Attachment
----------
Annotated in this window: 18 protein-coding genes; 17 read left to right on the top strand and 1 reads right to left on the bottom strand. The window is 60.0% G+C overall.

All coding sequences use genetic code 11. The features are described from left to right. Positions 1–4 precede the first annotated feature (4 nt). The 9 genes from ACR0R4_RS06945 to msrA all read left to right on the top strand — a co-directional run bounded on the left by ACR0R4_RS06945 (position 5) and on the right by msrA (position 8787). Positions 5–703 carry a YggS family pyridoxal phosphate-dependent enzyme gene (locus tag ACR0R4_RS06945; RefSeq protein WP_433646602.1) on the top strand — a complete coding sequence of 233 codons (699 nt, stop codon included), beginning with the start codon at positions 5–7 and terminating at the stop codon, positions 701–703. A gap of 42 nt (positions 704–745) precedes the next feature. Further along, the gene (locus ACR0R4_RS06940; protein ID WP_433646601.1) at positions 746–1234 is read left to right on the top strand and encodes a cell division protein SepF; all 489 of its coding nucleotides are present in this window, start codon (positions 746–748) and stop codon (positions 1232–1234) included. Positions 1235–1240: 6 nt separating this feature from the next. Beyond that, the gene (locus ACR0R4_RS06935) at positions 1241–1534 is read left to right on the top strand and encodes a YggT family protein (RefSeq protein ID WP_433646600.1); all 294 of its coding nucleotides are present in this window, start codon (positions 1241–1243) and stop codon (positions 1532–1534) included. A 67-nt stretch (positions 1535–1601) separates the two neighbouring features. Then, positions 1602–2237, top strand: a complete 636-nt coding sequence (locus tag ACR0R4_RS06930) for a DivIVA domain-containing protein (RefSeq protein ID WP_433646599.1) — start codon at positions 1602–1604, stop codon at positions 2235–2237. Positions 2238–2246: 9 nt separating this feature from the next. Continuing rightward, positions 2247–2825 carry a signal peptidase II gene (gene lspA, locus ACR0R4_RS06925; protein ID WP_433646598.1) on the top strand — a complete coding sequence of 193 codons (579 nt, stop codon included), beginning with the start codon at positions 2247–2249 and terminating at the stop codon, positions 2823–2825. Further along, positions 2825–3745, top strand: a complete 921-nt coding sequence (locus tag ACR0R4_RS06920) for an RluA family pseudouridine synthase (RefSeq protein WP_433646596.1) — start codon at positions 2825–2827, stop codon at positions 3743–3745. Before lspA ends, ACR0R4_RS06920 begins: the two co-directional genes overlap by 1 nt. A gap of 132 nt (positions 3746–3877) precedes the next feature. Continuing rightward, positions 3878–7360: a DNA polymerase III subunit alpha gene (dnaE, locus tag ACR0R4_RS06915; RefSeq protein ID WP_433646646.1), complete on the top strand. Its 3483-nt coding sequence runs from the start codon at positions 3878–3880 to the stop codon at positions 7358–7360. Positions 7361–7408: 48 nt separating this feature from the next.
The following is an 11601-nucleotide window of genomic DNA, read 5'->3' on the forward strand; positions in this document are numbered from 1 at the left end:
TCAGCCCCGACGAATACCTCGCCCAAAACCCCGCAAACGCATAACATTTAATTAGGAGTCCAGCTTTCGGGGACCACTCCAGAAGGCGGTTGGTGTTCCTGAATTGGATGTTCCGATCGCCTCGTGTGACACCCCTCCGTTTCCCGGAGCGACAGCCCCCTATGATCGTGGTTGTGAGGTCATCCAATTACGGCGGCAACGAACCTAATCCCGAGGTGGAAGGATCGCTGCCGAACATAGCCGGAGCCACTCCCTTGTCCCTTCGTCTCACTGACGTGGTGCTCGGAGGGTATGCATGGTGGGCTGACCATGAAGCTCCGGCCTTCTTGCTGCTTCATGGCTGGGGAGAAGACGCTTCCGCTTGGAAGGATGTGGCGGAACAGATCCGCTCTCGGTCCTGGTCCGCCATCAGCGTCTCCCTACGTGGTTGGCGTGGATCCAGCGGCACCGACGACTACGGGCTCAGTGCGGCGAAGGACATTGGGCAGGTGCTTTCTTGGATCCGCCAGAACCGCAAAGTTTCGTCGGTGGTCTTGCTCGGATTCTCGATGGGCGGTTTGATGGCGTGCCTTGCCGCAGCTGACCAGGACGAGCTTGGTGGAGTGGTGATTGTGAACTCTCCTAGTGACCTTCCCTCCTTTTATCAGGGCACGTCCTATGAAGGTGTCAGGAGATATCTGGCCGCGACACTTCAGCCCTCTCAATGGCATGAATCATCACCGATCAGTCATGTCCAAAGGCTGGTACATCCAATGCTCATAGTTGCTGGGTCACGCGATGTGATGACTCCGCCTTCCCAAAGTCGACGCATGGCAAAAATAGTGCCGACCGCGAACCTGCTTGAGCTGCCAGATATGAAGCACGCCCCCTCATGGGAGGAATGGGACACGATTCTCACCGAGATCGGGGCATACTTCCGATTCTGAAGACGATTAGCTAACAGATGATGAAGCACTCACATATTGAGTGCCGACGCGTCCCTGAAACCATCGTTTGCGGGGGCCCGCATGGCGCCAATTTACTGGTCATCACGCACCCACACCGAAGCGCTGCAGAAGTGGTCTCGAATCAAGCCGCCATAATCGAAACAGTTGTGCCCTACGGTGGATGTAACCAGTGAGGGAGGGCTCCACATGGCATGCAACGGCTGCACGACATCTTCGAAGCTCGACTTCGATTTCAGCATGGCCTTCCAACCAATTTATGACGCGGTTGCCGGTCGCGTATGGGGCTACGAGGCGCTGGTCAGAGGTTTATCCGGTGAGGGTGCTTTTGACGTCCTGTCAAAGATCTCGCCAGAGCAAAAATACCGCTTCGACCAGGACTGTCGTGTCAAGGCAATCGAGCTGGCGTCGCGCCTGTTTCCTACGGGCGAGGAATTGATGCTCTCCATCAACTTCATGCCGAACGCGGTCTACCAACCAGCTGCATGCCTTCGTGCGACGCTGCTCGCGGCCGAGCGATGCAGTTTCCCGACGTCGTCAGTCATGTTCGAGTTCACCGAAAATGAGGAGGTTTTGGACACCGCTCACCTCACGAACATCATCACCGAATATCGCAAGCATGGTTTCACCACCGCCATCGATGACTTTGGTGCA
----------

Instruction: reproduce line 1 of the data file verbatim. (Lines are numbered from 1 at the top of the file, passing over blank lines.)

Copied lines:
Annotated in this window: 18 protein-coding genes; 17 read left to right on the top strand and 1 reads right to left on the bottom strand. The window is 60.0% G+C overall.